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Gambit Weekly Border Town Alchemy

By D. Eric Bookhardt

FEBRUARY 9, 1998:  Seen from the rear window perspective of the fast-fading 20th century, it sounds strange to say that art, science and mysticism were once inseparably linked, as intimately interwoven as the morning glory vines in your neighbor's yard. But, in fact, they were and had been all along, until just a few centuries ago. That was when science decreed that nothing was real that could not be quantified -- weighed or measured -- and a lot of people have spent a lot of time weighing and measuring things ever since.

Nothing against weights and measures, mind you, but fixing one's focus solely only on those things deemed tangible enough to be calculated seems sort of, well, fixated somehow -- or such is the overall import of Paul LeBlanc's new show, Terra Reforma, at Sylvia Schmidt. LeBlanc is apparently a latter-day alchemist of sorts, and his work suggests a peculiar mix of medieval mysticism and modern anarchical funk art. Indeed, his salvage sculptures often have a distinctly Magazine Street (or even West Bank) aura about them.

Filius Cosmi, for one, is an ornate little affair, like a cross between an old-time carriage lamp and those outdoor folk altars that used to dot the landscape of South Louisiana. With snakeskin filigree, a cypress knee stem and a little statue of the Infant Jesus of Prague inside, Cosmi falls into this funk icon category.

In fact, the Infant Jesus of Prague has attained unusual ecumenical stature in these parts by being a prominent patron of both Roman Catholics and Protestant Spiritualists alike -- a true folk art saint. But LeBlanc's treatment of this is as archaic as it is folksy; it all comes across like a medieval experiment gone strangely awry, perhaps an alchemical attempt at time travel that ended up in the wrong part of Marrero by mistake. Similarly, Tree of Alchemy, a kind of illuminated turtle shell replete with bird wings, esoteric inscriptions and treelike protrusions, transforms swamp funk speculation into a kind of crazed medieval gris gris.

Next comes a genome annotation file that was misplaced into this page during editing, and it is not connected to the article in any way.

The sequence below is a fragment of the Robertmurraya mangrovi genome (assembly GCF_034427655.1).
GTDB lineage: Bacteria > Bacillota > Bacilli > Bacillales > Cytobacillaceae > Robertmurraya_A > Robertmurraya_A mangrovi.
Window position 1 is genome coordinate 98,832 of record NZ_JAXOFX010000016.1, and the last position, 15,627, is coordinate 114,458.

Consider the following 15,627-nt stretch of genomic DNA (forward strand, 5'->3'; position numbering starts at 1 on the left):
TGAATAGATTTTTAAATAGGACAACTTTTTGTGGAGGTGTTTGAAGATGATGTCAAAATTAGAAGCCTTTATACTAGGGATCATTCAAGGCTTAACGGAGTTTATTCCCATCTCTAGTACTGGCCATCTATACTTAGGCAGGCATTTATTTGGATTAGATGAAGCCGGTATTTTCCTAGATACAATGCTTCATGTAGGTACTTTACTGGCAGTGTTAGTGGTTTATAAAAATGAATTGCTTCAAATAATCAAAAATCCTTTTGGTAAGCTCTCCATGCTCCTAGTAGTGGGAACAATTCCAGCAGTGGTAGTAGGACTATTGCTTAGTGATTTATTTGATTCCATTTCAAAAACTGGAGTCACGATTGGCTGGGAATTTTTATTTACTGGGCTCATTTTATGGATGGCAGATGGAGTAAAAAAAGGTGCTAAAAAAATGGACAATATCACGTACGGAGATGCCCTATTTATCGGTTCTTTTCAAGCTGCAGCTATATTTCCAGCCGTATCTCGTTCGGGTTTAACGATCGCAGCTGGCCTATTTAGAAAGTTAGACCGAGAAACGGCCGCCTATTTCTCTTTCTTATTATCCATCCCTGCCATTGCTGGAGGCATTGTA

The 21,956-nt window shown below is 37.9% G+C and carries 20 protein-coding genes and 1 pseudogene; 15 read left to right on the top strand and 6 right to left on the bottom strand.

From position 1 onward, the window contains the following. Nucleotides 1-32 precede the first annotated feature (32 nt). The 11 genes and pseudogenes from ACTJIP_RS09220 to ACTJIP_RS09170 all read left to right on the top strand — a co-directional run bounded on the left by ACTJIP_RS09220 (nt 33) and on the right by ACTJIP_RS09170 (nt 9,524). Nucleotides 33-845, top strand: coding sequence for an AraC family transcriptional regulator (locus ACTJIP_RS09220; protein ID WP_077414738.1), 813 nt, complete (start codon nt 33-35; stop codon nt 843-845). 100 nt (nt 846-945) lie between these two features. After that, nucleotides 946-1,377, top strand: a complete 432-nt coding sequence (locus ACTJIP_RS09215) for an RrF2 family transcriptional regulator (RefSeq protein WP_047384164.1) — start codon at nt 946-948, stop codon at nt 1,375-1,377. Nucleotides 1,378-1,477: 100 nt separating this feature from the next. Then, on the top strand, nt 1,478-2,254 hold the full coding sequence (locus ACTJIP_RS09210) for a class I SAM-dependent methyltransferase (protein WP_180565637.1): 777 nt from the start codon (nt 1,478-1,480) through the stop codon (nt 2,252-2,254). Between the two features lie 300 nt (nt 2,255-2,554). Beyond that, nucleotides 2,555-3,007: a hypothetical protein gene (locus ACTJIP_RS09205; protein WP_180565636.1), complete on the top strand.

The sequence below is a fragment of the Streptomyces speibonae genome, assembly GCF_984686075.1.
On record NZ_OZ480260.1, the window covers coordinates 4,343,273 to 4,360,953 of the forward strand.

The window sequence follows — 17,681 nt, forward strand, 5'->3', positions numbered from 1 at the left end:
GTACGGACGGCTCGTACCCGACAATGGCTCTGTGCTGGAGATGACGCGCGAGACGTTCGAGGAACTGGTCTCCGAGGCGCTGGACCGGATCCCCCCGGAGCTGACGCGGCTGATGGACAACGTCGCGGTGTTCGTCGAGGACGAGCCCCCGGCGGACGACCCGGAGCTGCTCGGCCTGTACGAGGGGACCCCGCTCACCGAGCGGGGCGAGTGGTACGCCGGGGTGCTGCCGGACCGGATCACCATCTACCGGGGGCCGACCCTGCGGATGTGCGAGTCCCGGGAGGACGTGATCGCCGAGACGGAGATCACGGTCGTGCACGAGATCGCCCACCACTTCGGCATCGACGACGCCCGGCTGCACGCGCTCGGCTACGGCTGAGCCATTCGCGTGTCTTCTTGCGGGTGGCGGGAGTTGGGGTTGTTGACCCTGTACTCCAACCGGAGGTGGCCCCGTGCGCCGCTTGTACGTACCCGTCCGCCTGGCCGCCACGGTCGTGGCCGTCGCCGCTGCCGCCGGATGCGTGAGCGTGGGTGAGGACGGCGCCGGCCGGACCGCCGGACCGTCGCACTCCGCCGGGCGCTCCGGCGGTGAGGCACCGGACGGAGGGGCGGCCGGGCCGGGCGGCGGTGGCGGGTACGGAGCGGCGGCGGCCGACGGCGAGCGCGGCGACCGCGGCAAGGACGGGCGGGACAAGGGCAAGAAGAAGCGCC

Yves & Kay is among LeBlanc's more polished -- and surreal -- pieces.
There is a strange, kitschy beauty about these constructions, a Louisiana pop baroque sensibility that stands in contrast to the more painterly resolve of the canvases. Terra Transforma is a classic alchemical painting, a hybrid of cross and tree festooned with esoteric symbols, all floating in space. Painted in a style of renaissance realism, it displays a visionary surreality that becomes pure surrealism in Yves & Kay, LeBlanc's tribute to the late French art icon Yves Klein. A dramatic showman whose stark performance pieces concealed an alchemical kind of spirituality under a flashy facade of street theater, Klein used his art to evoke the underlying emptiness of the material world -- hence the empty, otherworldly look of this canvas.

The polished aura of Yves & Kay contrasts in tone with LeBlanc's more kitschy sculptural constructions, and these almost opposing tendencies pose questions about his direction. But then again, alchemy is traditionally involved with the reconciling of opposites, and presumably so is LeBlanc. It will be interesting to see where all this takes him.

An alchemical aura also pervades The Border, a sculptural installation by Beverly Penn at Heriard-Cimino. An extravaganza of esoteric constructions topped off with mysterious formulae and tiny ballet dancers enclosed under cylindrical glass domes, this deals rather obliquely with the Tex-Mex border, where attempts to reconcile opposites are ceaseless and longstanding.

Unquestionably conceptual in appearance, The Border is made up of skeletal metal stands like stylized altars -- or guard towers -- facing each other in opposing rows. Each supports a ballerina under glass. They pirouette atop round platforms that are really music boxes, all playing at once. So the gallery is filled with chiming cacophonies of "Home on the Range" and "Cielito Linda," respectively, as the tinkling texture of the sound and the tiny figures under glass evoke a sense of little worlds in collision.

Behind each ballerina is an old printer's plate on which a recipe for mole sauce has been superimposed. On the Mexican side, the mole sauce uses natural ingredients and takes three days to prepare. The American mole sauce takes 30 minutes, with contents that read like a chemistry text. So here the mole sauce becomes a metaphor, a meditation on the alchemy of border cultures.

It is hard to say if Penn's use of alchemical symbolism is intentional or not, but it makes for an unusually poetic take on what might be simply sociological. And that is what alchemy was about -- using symbols to energize the psyche and imagination, to rise above ordinary appearances and evolve to another level.

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